In 1964 I was 10 and had moved to Colchester three years earlier with my parents. My brother, who was 4 years older than me, had passed his 11+ and had started at the ‘Royal Grammar School’. Now it was my turn to sit the dreaded exam.
I was in my last year at Old Heath Primary School which was situated in quite a mixed area of Colchester with about 80% council houses and 20% private. Each year the school produced a handful of children who passed the 11+ and went to one of the three local grammar schools, one mixed and the other two single sexed. The majority went to the local secondary modern, Wilson Marriage School, a school with a very poor reputation. Most children were lucky if they came away from there with a CSE or two and very few went on to any form of further education.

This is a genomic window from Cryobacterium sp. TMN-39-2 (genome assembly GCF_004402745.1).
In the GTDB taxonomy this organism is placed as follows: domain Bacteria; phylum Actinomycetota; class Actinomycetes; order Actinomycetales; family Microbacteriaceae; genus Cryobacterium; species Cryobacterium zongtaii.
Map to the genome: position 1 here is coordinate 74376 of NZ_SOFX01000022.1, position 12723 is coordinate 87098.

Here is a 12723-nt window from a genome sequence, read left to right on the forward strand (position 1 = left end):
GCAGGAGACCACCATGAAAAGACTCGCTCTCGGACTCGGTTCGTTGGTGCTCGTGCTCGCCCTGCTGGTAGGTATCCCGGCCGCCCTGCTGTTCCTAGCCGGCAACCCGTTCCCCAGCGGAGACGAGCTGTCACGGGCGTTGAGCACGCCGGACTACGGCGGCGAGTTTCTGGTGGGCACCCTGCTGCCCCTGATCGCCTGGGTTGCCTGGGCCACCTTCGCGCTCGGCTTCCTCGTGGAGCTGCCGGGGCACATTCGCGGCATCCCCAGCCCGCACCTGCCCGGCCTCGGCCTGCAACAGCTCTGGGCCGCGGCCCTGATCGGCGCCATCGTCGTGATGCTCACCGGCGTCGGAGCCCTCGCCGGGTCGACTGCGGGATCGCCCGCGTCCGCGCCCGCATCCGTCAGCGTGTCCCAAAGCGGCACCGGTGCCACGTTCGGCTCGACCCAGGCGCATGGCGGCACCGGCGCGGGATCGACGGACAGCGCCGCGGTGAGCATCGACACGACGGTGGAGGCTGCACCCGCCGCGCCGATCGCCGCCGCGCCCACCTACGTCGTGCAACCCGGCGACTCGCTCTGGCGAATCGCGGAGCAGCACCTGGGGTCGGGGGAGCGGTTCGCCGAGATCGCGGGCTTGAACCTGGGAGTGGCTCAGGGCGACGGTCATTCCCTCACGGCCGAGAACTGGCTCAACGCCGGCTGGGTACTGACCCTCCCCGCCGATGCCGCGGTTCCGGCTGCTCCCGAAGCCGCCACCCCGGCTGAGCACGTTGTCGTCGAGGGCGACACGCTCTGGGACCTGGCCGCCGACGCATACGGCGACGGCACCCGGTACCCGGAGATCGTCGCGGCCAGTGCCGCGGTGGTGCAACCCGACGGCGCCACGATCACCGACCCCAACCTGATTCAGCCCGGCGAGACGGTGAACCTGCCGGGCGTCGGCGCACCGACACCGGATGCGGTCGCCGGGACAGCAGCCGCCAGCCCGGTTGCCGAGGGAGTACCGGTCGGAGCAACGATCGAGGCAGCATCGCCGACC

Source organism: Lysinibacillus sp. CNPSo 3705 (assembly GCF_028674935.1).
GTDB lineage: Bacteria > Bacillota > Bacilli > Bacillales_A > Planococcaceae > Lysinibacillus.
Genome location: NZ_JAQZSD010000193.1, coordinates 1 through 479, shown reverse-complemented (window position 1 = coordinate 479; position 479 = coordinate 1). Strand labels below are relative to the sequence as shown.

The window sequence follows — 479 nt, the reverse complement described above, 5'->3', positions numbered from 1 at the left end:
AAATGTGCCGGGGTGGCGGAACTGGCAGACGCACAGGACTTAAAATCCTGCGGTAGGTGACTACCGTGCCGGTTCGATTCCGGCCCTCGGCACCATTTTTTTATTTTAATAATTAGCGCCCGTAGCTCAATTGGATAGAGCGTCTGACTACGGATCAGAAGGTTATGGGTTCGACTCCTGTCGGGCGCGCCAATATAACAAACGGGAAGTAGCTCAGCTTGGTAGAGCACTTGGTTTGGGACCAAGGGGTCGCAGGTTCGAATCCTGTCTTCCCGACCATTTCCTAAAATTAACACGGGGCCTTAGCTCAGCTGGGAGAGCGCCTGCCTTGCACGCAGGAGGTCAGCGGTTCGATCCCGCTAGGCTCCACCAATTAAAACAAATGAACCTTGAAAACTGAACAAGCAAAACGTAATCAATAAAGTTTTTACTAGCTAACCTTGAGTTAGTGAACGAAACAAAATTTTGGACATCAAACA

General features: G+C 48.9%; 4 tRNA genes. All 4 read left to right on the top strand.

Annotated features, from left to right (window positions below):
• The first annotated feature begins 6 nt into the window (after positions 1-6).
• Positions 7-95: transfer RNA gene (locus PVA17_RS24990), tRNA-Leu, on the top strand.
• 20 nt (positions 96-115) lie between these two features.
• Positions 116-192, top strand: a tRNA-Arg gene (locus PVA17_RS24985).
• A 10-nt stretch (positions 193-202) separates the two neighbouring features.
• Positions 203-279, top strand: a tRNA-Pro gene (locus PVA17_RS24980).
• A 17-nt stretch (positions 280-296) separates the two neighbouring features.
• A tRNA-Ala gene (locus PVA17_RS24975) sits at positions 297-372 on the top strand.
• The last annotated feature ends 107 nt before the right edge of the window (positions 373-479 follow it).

My parents were not the pushy type and, although they had just moved out of council accommodation in Bury St Edmunds to their own house in Colchester, they were not well off and it was a struggle for them for a number of years. In today’s terms they were JAMs (just about managing). They made no big deal of the 11+. They would be glad if I passed, but if I didn’t, ‘que sera, sera’.
It was me that wanted to pass. I desperately wanted to pass because the reputation of the tough lads that went to Wilson Marriage scared me witless. Their ‘gang’ was feared around the town, where rivalry amongst the secondary moderns as to who could be the toughest was rife.